Skip to comments.War Weary, World War II Style (History repeating itself. Yes it is...)
Posted on 12/01/2003 1:48:03 AM PST by Oreo KookeyEdited on 04/22/2004 12:38:01 AM PDT by Jim Robinson. [history]
President Truman (search), just a few months into his young presidency, is coming under increasing fire from some Congressional Republicans for what appears to be a deteriorating security situation in occupied Germany, with some calling for his removal from office.
(Excerpt) Read more at foxnews.com ...
Werwolf!: The History of the National Socialist Guerrilla Movement, 1944-1946
Published in Hardcover by Univ of Toronto Pr (February, 1998)
Authors: Alexander Perry Biddiscombe and Perry Biddiscombe
Biddiscombe describes their organizational, ideological and social character and follows their development inside a Nazi bureaucracy beset with turf wars and personality clashes. Noting that "the Nazi Reich was hardly a unified totalitarian state, but rather a feudal patchwork of rival fiefs," he adds a geographic element to his analysis, highlighting the regional differences among the werewolf groups within Germany and the differences found in groups outside German territory.
The Nazi resistance or partisan movement began in 1944 as the Allies began to dislodge the German army from occupied territories. Biddiscombe draws on detailed archival materials to describe how support for a resistance movement came from a variety of competing interests within the Third Reich. First established as part of Himmler's SS, then coupled with the Hitler Youth, the Werwolf groups were subsequently dominated by the military who saw their usefulness in slowing the Allied advance. In analyzing the active role of the Werwolf in partisan resistance, the author presents many detailed descriptions of attacks on Allied soldiers and collaborating Germans (sniping, decapitation wires, assassinations, poisonings, etc.) and sabotage actions. He documents a few cases involving children as young as 9 or 10 years old (p.62 and p.64) and many conducted by teenagers (pp.59 ff.).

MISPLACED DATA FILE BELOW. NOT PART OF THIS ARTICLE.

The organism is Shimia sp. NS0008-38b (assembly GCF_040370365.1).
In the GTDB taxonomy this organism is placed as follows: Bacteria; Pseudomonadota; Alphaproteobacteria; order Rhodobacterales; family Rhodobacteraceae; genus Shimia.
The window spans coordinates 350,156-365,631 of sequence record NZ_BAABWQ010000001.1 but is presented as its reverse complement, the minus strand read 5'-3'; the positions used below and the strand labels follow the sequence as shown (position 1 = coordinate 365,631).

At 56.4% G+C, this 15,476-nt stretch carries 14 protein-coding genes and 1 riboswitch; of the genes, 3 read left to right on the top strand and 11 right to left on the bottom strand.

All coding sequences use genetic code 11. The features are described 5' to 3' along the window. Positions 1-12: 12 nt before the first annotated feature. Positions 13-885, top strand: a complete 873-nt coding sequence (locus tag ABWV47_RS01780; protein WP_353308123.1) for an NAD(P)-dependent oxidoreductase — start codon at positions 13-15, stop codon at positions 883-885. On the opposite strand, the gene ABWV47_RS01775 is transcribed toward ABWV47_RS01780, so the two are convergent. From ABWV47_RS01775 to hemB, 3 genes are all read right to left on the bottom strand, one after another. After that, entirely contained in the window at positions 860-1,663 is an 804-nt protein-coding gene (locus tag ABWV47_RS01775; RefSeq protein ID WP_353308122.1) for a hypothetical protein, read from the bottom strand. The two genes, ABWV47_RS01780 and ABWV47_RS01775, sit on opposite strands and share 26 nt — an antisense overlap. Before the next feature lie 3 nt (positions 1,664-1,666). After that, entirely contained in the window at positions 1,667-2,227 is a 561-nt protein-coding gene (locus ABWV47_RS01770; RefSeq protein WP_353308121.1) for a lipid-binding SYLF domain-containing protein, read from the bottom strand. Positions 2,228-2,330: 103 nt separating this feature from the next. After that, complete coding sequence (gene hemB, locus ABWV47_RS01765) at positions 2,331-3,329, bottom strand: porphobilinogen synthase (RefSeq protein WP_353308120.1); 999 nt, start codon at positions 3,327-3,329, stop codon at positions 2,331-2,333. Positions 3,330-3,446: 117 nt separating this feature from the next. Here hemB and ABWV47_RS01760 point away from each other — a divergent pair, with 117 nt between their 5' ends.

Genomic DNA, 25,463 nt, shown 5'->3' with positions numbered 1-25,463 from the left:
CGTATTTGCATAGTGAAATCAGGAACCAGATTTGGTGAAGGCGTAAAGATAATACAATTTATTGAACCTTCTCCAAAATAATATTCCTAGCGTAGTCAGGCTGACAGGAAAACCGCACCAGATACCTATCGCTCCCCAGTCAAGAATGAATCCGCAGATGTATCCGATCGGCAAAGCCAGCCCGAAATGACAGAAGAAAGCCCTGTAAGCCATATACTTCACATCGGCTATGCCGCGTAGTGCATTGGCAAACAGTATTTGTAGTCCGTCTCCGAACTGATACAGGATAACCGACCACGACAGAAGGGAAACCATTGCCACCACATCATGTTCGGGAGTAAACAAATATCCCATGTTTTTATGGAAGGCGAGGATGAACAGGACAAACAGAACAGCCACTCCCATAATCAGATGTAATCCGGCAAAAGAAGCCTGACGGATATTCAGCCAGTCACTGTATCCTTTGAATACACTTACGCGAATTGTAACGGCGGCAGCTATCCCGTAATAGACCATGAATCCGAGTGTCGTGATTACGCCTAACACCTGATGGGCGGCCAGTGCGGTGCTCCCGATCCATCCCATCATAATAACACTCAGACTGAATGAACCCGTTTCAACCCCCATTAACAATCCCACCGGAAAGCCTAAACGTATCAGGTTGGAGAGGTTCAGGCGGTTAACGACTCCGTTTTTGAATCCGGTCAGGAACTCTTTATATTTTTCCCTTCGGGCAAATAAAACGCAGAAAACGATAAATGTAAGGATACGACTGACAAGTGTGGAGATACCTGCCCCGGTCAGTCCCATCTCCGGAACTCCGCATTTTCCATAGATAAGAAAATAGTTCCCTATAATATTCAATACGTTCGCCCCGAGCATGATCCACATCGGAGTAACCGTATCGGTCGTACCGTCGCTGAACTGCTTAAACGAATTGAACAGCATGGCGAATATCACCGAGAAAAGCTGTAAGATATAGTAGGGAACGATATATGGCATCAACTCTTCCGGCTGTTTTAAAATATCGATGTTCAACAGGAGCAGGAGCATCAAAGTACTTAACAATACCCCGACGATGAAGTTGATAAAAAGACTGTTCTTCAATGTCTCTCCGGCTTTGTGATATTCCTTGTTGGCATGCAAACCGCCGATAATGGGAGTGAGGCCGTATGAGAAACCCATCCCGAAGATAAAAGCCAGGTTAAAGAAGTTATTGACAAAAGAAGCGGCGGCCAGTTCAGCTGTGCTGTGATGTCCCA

At times the author's analysis distinguishes between Werwolf attacks and partisan resistance that occurred before and after the German surrender, but generally this distinction remains in the background. This distinction deserves greater prominence. While some fighting has continued after the formal end to many wars, most stops soon thereafter. (Fighting continued only briefly in Texas after Lee's surrender and President Johnson?s declaration that the civil war was over.) Continued and vigorous post-surrender partisan activity in Germany would have revealed a significant residual pro-Nazi German sentiment and resulted in a much more difficult occupation.
Biddiscombe at one point characterizes post-surrender resistance as "minor" (p.275). He labels post-war Werwolfs as "desperadoes" (p.151) and describes them as fanatics living in forest huts (p.80). He also cites U.S. Army intelligence that characterized partisans as "nomad bands" (p.197), judged them as less serious threats than the attacks by foreign slave laborers (p.152) and considered their sabotage and subversive activities to be insignificant (p. 115). Finally, he notes that: "the Americans and British concluded, even in the summer of 1945, that, as a nationwide network, the original Werwolf was irrevocably destroyed, and that it no longer posed a threat to the occupation." (p.51)
It would appear that the defense of home and family from outside invaders united large, disparate groups of Germans, while post-war partisan actions only attracted relatively few fanatics and/or thugs. A plan to mount post-war resistance, the Axmann Plan, never worked. In tallying up the Allied soldiers killed by partisan activities after the surrender, this reader found fewer than several dozen. It appears that when the war was over, so was the most of the resistance.
This is so close to our current situation that I had to look back to make sure it wasn't satire.
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